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Nonprofit Leadership

Use this guide as a starting point for research in Nonprofit Leadership.

Evaluating information: Scholarly vs Popular

Scholarly articles:

  • also called peer-reviewed, refereed or academic journals are the core information sources in many disciplines.
  • Written by professors, scientists, researchers, and/or scholars in an academic field, they are published by organizations with academic or scholarly missions.
  • Peer-reviewed (evaluated by outside experts for quality before being accepted for publication using criteria of accuracy, value to the field and scholarly merit).
  • Reporting on original research and scholarship (results of original inquiry).
  • Lengthy, written in specialized language for other scholars, well footnoted, and include a bibliography of sources.
  • Serious in appearance; mostly text plus charts and graphs, few glossy photos or illustrations.
  • Clues to spotting scholarly articles:Journal Name.  Often has the word "journal"or  name of professional or academic association.Signed articles and author states credentials and has authority in the field.
  • Some databases will provide a limiter to filter for scholarly or peer-reviewed publications. Other databases: JSTOR and PROJECT MUSE only contain scholarly journals. Not sure? Find peer-reviewed journals listed in Ulrichsweb

Popular articles:

  • Written by reporters or magazine staff; the author may not even be listed.
  • Chosen for publication by an editor or board of the magazine.
  • Providing general information or entertainment; reporting on ideas originating elsewhere.
  • Brief; rarely cite sources; are written for the general public or interested non-specialist in simple language.
  • Have an eye-catching appearance; often well illustrated; the publication usually contains lots of advertisements.

Many of the same distinctions apply to books. The author’s credentials, the writing style, the presence (or lack) of footnotes, and the type of publisher (university press or mass-market publishing house) should all be looked at as part of the evaluation of the quality of a particular book.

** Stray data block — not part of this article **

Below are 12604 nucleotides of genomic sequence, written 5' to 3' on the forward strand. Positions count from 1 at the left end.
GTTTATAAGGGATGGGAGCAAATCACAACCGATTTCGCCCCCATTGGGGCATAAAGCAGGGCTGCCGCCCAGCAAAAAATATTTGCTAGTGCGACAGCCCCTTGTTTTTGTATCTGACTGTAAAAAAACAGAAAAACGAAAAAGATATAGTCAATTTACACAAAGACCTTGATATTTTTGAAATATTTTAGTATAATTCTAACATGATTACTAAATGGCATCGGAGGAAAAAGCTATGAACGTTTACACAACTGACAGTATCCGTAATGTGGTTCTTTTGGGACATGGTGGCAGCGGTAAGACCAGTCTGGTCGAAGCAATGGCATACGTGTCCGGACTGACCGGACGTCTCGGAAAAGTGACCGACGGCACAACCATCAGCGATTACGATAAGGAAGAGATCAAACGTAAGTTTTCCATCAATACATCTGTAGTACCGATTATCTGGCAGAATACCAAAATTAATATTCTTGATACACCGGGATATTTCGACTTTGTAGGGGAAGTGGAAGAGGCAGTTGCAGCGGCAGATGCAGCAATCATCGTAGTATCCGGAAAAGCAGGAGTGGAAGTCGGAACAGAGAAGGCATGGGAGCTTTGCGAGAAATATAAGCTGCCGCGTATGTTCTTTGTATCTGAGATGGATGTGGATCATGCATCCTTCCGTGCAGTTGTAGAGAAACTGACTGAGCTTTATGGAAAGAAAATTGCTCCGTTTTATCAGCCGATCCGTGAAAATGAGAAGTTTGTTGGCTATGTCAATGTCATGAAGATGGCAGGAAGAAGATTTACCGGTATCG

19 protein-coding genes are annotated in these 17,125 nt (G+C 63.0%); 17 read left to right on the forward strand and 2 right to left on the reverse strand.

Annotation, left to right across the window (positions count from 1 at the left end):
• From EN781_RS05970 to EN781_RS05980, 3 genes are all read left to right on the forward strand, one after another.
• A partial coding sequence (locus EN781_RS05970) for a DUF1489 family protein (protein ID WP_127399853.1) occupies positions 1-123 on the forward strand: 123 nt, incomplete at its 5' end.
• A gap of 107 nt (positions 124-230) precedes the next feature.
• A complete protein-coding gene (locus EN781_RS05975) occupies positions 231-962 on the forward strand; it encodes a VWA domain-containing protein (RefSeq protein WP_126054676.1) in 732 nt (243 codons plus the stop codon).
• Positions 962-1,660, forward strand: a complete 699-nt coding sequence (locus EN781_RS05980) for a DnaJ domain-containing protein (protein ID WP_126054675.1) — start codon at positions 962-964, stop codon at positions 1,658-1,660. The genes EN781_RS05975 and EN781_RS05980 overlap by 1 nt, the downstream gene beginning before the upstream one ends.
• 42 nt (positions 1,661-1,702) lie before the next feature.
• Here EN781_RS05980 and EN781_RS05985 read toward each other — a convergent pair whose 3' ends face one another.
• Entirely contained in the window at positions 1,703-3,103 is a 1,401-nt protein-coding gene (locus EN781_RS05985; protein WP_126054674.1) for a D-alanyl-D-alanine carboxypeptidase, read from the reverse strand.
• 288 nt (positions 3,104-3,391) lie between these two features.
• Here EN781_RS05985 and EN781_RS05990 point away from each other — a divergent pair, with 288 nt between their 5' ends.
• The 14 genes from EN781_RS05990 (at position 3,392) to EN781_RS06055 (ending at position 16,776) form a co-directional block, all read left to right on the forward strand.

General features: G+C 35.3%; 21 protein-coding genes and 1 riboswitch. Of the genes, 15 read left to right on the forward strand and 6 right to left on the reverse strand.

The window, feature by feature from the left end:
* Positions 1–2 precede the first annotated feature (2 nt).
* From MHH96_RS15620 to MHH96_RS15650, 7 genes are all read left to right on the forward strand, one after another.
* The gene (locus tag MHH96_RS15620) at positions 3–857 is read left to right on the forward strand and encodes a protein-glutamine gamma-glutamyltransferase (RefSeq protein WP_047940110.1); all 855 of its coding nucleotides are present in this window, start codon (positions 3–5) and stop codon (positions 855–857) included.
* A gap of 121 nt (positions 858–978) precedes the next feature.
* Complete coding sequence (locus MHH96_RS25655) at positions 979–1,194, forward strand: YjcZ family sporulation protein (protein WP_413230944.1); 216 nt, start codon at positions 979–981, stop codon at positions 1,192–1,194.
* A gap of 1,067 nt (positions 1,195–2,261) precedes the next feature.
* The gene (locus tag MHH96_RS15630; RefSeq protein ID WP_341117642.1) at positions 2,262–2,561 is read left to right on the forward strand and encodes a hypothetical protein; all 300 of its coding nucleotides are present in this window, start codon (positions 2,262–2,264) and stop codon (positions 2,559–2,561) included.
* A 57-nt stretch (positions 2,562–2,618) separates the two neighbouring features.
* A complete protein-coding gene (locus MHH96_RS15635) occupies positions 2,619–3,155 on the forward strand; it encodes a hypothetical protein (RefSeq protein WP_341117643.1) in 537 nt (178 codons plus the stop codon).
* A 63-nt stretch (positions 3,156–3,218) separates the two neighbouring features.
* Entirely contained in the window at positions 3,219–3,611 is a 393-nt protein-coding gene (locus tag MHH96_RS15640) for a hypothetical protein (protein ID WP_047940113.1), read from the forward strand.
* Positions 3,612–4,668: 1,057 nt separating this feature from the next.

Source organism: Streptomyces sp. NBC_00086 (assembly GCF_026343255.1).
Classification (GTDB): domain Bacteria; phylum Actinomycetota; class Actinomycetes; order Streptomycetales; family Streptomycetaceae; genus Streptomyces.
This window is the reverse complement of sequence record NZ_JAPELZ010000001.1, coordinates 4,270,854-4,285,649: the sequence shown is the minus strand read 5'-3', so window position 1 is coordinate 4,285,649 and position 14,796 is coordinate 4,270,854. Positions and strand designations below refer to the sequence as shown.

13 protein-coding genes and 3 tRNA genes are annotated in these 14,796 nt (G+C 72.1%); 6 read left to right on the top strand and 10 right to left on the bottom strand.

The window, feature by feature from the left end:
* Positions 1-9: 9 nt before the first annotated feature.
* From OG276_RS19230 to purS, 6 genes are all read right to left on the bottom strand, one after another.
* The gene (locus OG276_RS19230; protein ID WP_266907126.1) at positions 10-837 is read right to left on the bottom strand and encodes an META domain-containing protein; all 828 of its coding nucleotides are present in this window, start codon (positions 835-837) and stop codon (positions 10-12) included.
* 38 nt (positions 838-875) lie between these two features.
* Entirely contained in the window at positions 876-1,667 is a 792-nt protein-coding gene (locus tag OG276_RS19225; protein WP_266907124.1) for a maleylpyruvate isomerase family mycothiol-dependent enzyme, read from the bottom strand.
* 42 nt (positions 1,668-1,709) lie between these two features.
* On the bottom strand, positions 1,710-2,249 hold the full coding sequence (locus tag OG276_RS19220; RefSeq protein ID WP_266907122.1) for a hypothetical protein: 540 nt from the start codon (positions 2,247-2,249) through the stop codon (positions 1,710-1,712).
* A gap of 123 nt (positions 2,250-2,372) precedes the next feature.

What are the types of scholarly journals?

Scholarly articles are usually one of five major article types: empirical studies, review articles, theoretical articles, methodological or case studies.

  • An empirical article contains original research and can be quantitative or qualitative. In format, it has an introduction (problem statement/purpose) followed by sections covering methods, results and discussion. Usually arranged chronologically.
  • Review articles evaluate published research and show how current research relates to earlier research.  The article's introduction defines the research problem, then summarizes,evaluates previous research. The conclusion usually recommends next steps.
  • Theoretical articles either advance a theory or critique a current theory.
  • Methodological articles either advances or modifies a methodological approach. Uses empirical data
  • Case studies use an individual or organization as an illustration of a problem or solution

A typical article will have an abstract to summarize the article. It will introduce the problem, present a thesis statement followed by the body/methodology. If there is raw data, there will be a results section or, if not, it could be a findings section. A discussion section interprets the results in light of other studies.  The conclusion restates the thesis and suggest future research

adapted from APA Manual 5th edition.

Top Nonprofit Journals & News

Leadership Journals

 

Other Nonprofit Journals & News

 

What's a scholarly journal or article?

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Rick Block
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